According to her guidance counselor, fifteen-year-old Payton Gritas needs a focus object—an item to concentrate her emotions on. It’s supposed to be something inanimate, but Payton decides to use the thing she stares at during class: Sean Griswold’s head. They’ve been linked since third grade (Griswold-Gritas—it’s an alphabetical order thing), but she’s never really known him.
The focus object is intended to help Payton deal with her father’s newly diagnosed multiple sclerosis. And it’s working. With the help of her boy-crazy best friend Jac, Payton starts stalking—er, focusing on—Sean Griswold . . . all of him! He’s cute, he shares her Seinfeld obsession (nobody else gets it!) and he may have a secret or two of his own.
In this sweet story of first love, Lindsey Leavitt seamlessly balances heartfelt family moments, spot-on sarcastic humor, and a budding young romance.
Contemporary YA is one of my great loves and when I heard about this book it sounded right up my street. I didn’t get round to reading it though until I read Raimy’s interesting review and thought it was about time I read it.
This book is about Payton, about her discovering that her father has Multiple Sclerosis and trying to adjust to both knowing this and the feeling of betrayal she experiences when she discovers the rest of the family had been keeping the news from her. If I’m being completely honest for a good proportion of the book Payton behaves like a bit of a brat but I didn’t find this frustrating, it felt like a very genuine reaction and one that I could understand even if I couldn’t imagine behaving the same way in the same situation. The one character I didn’t really take to however was Jac, Payton’s best friend. I found a lot of her behaviour irritating – she’s definitely the kind of person I wouldn’t want around me for very long.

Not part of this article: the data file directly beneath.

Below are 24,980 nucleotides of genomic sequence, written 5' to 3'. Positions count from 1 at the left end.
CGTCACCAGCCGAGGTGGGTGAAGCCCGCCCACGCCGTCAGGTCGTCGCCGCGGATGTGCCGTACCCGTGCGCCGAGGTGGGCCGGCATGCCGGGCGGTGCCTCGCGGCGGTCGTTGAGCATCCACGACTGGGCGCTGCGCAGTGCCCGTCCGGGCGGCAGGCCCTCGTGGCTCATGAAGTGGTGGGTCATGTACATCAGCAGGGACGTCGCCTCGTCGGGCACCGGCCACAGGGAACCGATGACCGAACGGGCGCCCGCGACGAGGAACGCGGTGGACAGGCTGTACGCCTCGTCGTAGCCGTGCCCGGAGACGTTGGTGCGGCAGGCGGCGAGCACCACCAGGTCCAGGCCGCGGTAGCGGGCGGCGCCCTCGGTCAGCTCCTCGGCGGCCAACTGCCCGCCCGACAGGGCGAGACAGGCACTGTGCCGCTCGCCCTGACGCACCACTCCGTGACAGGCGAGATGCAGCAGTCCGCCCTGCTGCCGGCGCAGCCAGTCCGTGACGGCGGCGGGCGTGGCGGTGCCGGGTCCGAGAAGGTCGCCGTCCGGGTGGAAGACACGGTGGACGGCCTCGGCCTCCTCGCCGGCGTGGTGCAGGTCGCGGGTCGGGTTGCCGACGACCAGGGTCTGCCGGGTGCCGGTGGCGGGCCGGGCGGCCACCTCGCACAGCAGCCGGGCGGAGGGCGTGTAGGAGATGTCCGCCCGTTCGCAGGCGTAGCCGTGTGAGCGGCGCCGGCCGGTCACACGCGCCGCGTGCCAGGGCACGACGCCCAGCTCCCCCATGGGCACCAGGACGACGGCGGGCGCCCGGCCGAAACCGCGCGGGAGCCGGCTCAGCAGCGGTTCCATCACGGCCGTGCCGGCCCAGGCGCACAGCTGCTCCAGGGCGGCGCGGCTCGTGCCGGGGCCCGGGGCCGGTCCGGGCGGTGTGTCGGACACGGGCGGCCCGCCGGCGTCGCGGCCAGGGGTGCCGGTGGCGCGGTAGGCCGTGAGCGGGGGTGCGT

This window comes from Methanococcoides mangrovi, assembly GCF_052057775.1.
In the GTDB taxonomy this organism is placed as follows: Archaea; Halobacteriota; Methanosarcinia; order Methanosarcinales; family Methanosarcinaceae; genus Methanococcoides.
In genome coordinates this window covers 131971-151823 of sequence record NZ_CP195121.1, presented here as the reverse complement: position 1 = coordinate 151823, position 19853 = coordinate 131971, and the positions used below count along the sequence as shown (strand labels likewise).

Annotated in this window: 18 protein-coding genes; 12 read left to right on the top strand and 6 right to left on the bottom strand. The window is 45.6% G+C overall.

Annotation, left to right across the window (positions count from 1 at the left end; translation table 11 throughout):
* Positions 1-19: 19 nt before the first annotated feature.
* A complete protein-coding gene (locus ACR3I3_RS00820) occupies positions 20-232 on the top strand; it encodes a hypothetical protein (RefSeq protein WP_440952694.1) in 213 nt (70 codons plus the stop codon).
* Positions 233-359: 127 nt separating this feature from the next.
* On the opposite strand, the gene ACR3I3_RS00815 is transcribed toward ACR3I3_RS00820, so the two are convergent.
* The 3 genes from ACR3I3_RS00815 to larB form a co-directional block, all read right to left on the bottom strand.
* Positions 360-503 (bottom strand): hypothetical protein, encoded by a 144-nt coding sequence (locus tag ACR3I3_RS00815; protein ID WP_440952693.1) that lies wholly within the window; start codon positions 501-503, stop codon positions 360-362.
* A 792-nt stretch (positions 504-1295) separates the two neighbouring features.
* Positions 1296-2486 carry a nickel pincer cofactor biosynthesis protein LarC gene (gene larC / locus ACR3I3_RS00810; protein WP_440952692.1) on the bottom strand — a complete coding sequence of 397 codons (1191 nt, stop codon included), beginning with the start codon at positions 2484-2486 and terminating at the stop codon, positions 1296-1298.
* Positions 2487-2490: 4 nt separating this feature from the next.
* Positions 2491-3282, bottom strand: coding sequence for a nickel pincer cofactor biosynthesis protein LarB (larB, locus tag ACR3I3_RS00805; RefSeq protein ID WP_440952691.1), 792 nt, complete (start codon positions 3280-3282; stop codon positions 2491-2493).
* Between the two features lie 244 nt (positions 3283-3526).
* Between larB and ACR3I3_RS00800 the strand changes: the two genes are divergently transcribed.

Sean Griswold is the boy who sits in front of Payton in the classes they share – seating is allocated alphabetically and so she’s been sitting behind him for years without ever really noticing him. She chooses his head for a focus exercise the school counsellor gets her to do, it’s something that’s part of her everyday life. This allows us to get to know Sean as Payton does, I liked him a lot as a character. I really liked the way he and Payton grew closer through developing a shared interest, some of the moments they shared were lovely.
I thought that Payton’s father’s illness was covered in the book really well. It ended up not being the main focus of the book, instead it’s more about the effect it has on the family – I think teenagers in a similar situation to Payton or those who know someone who is might find it good to read. The one thing I would have quite liked to see however was a page pointing interested readers in the direction of reliable further information about Multiple Sclerosis.
This book is funny and warm with real heart. I thoroughly enjoyed it and just wish I’d not put it off for so long.
Sean Griswold’s Head is published by Scholastic in the UK.